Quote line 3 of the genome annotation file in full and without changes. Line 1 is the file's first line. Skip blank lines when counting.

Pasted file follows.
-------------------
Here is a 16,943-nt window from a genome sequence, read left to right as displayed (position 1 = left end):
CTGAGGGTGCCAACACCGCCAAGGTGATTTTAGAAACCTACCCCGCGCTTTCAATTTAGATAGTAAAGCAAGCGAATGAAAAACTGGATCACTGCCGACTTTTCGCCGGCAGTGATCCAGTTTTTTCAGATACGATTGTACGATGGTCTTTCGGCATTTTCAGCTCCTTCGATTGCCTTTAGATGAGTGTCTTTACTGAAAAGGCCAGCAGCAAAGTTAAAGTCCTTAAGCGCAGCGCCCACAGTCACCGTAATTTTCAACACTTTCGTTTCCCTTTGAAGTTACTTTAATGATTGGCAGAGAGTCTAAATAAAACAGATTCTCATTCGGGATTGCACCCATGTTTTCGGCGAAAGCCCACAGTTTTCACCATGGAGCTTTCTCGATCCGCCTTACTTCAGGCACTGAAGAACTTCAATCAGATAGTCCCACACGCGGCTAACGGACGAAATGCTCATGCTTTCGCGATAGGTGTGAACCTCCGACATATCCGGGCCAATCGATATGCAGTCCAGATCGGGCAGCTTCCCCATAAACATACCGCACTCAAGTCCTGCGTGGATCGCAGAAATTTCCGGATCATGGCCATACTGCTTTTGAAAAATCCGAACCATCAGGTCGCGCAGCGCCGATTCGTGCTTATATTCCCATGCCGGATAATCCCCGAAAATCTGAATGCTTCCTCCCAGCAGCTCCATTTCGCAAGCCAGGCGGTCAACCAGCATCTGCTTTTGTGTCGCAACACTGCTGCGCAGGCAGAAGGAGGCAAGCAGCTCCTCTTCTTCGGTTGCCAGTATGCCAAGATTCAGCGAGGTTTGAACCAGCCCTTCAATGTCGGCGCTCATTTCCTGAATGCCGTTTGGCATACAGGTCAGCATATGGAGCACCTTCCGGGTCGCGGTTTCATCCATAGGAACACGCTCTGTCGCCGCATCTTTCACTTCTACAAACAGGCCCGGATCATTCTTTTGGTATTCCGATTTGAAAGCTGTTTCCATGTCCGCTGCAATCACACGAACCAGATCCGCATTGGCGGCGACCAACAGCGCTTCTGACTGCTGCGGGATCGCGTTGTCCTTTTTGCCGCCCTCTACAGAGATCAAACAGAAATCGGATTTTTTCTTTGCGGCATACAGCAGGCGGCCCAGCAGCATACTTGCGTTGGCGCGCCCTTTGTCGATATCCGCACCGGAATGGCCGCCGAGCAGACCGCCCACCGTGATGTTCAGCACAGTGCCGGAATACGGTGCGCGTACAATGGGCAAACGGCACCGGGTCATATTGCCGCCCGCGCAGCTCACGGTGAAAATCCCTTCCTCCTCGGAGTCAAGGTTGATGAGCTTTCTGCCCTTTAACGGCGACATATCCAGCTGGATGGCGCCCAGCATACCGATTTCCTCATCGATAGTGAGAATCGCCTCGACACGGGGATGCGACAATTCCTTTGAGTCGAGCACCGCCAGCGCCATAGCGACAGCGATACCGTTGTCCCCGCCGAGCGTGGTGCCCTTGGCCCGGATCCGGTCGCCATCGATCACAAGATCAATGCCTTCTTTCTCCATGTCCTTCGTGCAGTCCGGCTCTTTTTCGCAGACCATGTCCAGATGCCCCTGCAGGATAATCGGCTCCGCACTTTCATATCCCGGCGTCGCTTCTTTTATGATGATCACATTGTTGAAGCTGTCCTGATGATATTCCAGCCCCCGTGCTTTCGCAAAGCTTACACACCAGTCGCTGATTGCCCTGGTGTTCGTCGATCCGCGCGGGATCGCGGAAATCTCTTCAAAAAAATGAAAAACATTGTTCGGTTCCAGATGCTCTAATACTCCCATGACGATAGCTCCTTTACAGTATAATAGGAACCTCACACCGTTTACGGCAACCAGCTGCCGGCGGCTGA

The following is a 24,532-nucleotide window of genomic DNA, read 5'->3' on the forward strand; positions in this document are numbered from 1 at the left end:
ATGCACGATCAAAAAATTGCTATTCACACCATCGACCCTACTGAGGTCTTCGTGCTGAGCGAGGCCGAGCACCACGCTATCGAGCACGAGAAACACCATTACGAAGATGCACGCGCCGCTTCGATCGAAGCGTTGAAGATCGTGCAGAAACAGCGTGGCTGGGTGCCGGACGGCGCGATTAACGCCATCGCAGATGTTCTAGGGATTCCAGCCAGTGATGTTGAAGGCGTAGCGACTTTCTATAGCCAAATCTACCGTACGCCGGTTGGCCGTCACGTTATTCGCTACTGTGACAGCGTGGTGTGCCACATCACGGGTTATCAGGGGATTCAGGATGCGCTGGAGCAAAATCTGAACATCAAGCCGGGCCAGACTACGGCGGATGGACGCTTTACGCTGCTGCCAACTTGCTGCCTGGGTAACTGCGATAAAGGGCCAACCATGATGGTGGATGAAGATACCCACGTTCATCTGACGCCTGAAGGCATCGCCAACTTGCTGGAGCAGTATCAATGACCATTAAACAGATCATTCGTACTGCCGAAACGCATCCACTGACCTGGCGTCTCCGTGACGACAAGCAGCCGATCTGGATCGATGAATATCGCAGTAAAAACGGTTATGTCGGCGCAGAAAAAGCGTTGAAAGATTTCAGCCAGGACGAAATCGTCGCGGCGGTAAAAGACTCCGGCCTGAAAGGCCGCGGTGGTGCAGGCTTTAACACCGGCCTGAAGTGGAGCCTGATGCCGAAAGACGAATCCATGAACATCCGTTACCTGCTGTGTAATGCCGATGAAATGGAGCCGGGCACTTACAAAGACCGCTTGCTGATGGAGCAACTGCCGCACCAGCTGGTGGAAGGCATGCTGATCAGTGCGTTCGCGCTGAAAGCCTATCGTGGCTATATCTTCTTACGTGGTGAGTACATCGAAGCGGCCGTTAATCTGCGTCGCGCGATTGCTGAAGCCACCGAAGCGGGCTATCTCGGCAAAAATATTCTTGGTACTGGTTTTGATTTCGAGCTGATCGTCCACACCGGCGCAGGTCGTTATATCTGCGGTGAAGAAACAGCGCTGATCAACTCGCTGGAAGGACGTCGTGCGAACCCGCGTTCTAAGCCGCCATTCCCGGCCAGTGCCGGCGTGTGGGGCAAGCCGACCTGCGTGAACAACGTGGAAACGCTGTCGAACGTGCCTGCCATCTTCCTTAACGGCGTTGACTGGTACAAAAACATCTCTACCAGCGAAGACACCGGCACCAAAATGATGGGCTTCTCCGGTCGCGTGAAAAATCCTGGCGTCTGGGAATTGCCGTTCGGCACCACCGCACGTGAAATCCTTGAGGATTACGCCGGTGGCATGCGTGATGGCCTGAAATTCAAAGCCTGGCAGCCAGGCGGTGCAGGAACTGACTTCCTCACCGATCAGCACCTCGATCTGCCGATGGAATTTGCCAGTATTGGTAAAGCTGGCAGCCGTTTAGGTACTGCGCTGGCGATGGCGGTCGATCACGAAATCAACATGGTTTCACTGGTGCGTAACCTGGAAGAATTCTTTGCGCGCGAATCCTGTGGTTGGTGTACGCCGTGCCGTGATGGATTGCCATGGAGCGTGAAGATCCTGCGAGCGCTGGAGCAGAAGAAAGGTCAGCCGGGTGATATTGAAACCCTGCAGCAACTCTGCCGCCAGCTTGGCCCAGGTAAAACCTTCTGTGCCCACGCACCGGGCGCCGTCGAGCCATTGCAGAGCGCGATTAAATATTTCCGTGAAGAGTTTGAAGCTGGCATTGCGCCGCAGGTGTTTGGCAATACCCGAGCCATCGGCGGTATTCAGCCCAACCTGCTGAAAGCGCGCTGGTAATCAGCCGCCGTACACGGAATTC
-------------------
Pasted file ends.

The following is a 24,532-nucleotide window of genomic DNA, read 5'->3' on the forward strand; positions in this document are numbered from 1 at the left end: